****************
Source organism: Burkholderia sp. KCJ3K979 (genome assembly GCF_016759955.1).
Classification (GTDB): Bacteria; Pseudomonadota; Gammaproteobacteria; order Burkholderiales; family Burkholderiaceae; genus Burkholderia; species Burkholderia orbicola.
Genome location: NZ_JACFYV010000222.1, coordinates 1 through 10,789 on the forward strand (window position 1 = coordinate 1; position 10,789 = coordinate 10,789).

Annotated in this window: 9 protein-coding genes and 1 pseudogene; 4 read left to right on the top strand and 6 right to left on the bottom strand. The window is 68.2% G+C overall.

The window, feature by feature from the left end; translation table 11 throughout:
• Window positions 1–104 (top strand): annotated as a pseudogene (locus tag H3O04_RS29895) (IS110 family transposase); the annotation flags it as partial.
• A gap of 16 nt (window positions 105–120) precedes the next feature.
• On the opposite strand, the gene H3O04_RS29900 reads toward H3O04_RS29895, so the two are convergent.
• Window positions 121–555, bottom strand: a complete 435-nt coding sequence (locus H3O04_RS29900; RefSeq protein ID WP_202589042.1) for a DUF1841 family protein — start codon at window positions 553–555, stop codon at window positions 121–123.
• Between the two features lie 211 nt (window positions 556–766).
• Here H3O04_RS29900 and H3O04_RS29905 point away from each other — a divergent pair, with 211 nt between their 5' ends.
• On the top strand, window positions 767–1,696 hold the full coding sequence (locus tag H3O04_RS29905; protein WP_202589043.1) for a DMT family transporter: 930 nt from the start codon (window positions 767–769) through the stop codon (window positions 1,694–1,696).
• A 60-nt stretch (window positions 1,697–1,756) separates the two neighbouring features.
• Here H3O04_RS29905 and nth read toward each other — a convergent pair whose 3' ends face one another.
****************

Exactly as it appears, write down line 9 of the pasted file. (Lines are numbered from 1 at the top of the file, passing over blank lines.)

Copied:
• Window positions 121–555, bottom strand: a complete 435-nt coding sequence (locus H3O04_RS29900; RefSeq protein ID WP_202589042.1) for a DUF1841 family protein — start codon at window positions 553–555, stop codon at window positions 121–123.